Maine Man Charged With Murder 36 Years After The Crime

Rob Poindexter

Updated 2 years ago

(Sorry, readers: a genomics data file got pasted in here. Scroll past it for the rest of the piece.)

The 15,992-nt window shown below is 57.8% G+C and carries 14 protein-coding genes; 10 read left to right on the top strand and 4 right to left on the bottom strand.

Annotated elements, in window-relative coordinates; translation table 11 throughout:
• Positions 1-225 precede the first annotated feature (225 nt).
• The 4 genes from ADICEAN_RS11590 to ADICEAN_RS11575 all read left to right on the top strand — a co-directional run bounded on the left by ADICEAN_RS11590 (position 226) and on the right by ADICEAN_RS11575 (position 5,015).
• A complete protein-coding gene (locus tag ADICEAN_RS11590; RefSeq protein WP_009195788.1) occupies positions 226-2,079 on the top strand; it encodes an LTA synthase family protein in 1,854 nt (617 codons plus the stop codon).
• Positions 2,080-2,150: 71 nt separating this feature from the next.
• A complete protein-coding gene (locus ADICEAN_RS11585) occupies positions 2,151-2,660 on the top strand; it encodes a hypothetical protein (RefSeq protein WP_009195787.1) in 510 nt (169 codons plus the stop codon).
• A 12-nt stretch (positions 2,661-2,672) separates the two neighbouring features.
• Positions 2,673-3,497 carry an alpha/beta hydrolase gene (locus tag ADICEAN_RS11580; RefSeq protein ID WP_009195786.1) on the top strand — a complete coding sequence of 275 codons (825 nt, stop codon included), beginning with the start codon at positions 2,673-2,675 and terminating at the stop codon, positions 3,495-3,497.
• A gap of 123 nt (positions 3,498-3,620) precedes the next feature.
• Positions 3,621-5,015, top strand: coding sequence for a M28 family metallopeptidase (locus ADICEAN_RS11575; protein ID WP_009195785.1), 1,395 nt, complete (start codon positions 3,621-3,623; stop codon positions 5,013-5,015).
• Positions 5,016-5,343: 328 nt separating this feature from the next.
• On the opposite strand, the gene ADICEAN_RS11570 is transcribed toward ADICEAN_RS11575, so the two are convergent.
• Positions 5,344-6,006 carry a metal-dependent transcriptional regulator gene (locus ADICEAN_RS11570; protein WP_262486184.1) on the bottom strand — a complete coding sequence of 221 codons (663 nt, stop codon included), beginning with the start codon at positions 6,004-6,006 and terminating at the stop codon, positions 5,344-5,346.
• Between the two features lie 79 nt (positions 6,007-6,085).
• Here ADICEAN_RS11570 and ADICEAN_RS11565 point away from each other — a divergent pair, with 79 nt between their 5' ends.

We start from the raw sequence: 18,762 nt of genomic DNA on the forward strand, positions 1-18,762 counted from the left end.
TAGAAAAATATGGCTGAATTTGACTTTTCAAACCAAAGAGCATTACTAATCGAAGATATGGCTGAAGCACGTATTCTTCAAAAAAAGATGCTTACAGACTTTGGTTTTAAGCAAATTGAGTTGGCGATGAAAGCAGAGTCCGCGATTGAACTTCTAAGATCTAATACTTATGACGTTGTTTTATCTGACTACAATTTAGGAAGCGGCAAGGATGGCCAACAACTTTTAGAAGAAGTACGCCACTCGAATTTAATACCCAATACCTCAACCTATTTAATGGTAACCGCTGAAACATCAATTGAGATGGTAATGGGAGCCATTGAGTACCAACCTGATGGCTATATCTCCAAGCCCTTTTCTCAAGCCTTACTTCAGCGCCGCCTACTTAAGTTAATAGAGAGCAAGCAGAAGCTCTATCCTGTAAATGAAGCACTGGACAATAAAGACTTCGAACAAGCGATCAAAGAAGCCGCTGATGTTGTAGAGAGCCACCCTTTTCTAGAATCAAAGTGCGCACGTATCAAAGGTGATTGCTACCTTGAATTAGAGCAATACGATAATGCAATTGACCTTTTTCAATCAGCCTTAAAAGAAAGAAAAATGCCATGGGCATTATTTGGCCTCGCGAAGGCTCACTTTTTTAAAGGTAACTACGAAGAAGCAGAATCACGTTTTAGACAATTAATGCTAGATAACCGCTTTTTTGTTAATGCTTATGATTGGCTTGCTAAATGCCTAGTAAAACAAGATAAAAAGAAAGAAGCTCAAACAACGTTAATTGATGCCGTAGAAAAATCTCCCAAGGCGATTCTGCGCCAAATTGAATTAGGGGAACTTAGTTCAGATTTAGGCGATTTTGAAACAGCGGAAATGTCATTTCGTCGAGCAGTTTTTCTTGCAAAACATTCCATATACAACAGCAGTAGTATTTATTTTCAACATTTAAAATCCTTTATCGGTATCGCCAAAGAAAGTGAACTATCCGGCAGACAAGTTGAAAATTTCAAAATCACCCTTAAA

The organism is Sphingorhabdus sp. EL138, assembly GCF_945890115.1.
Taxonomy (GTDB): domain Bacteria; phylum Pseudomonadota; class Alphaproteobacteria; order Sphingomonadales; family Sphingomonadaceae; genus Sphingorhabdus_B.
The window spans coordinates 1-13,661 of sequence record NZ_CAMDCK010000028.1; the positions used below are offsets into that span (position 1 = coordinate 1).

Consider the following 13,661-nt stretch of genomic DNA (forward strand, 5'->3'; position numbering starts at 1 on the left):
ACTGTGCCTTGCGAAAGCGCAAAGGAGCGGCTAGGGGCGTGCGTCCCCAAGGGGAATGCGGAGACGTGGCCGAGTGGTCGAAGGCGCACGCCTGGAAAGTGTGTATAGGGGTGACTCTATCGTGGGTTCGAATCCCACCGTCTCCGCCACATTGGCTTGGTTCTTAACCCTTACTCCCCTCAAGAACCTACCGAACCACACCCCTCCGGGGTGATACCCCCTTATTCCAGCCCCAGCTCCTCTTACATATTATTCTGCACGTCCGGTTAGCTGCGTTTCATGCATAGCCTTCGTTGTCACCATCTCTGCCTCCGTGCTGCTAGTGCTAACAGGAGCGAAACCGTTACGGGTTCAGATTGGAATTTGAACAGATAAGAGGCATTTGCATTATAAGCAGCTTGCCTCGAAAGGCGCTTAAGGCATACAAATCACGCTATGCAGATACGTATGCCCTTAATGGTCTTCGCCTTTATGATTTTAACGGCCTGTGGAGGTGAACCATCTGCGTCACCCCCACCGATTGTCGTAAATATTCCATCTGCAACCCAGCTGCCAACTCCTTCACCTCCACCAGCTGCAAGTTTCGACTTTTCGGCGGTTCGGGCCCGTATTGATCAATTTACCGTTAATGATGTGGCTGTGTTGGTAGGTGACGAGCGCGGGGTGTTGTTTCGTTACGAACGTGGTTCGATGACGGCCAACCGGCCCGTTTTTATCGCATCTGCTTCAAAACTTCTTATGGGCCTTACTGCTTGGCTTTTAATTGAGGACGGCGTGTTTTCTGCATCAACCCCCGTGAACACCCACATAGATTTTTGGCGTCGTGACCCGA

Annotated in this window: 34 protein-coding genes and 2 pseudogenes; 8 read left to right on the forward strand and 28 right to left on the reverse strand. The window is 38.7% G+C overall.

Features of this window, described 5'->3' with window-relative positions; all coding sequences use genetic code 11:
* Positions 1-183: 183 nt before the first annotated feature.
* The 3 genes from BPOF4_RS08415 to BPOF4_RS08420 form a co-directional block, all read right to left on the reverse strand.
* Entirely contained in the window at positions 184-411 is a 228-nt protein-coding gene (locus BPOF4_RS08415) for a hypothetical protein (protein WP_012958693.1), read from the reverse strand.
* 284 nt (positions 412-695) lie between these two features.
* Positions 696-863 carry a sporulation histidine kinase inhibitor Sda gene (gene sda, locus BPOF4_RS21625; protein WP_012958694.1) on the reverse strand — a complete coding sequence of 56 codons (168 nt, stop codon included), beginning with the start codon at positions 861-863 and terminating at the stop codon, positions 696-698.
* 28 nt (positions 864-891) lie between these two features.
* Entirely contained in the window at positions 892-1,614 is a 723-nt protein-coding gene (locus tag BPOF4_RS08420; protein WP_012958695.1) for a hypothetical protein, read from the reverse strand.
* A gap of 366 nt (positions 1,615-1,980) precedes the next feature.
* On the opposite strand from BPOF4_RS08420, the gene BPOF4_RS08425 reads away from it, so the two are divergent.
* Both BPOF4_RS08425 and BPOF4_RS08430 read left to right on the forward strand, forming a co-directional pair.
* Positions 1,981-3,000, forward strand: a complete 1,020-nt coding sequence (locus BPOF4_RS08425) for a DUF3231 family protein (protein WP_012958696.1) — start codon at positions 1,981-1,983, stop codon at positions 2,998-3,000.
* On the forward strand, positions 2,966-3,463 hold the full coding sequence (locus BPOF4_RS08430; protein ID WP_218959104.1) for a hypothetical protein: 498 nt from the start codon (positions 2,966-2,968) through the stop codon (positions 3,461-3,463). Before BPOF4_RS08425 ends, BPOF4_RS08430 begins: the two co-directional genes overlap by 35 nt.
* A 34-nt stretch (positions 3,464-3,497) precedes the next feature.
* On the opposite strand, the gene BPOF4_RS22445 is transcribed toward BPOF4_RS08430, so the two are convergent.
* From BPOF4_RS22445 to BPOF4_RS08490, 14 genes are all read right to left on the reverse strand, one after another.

A former Maine man has been arrested in Seattle and charged with murdering an Augusta woman in 1976.Police say 63-year-old Gary Raub, also known as Gary Wilson, killed 70-year-old Blanche Kimball.The arrest of Raub started with a tip received last year. “That bit of information turned out not to be related to the case at all,” Lieutenant Chris Coleman of the Maine State Police Major Crimes Unit said Tuesday. “But the effort caused detectives to look at the case files and closely examine the evidence, DNA, photographs, with a new set of eyes. That restarted our latest investigation.” Police would not elaborate on what those items were, but after they were analyzed at the Maine State Police Crime Lab in Augusta, DNA obtained from the 36-year-old evidence led them to arrest Gary Raub.In June of 1976, the body of Blanche Kimball was found in her Augusta home after concerned neighbors, who hadn’t seen her in a few days, called police. Police say she died of multiple stab wounds.According to police, Blanche Kimball let Raub into her home as a short term renter shortly before the murder. Coleman said Raub was a suspect in their original investigation, but there wasn’t enough evidence to charge him with murder. “Looking at the file, his name did come up back then. He was known to Blanche. He lived in that house for a short time.” Coleman said State Police have been working hand-in-hand with Augusta Police since the day the murder occurred. “I can tell you from looking at the case file the investigators of the day back in 1976 did a very thorough job,” Coleman said. “They were able to collect evidence that painted a very clear picture about what happened. I think it’s fair to say the science and technology hadn’t caught up with him at that point.”Representatives from both departments spoke to the media Tuesday. Both of them agree that Blanche Kimball’s story, despite being nearly four decades old, still needs to be told. “The public needs to know that these cases never go away. This is something we always worked. The statute of limitations doesn’t run out. We don’t stop looking at them,” said Jared Mills, Deputy chief of the Augusta Police Department. If Raub waives extradition he’ll be back in Maine within days. If he doesn’t it could take months. Coleman says one way or another, Raub will eventually be back in Maine to answer to a murder charge.Coleman says there are dozens of cold cases that are currently being investigated by detectives in the Major Crimes Unit. Last month 57-year-old Jay Mercier was convicted of killing 20-year-old Rita St. Peter in North Anson back in 1980. It’s the oldest cold case murder conviction in Maine history. Now, police and the Attorney General’s office will try to make the Jay Mercier case the second oldest cold case murder conviction in state history. “Blanche died in 1976 and her story needed to be told,” Coleman said. “If we can hold somebody accountable for that death, that’s what we need to do no matter how long it takes.”


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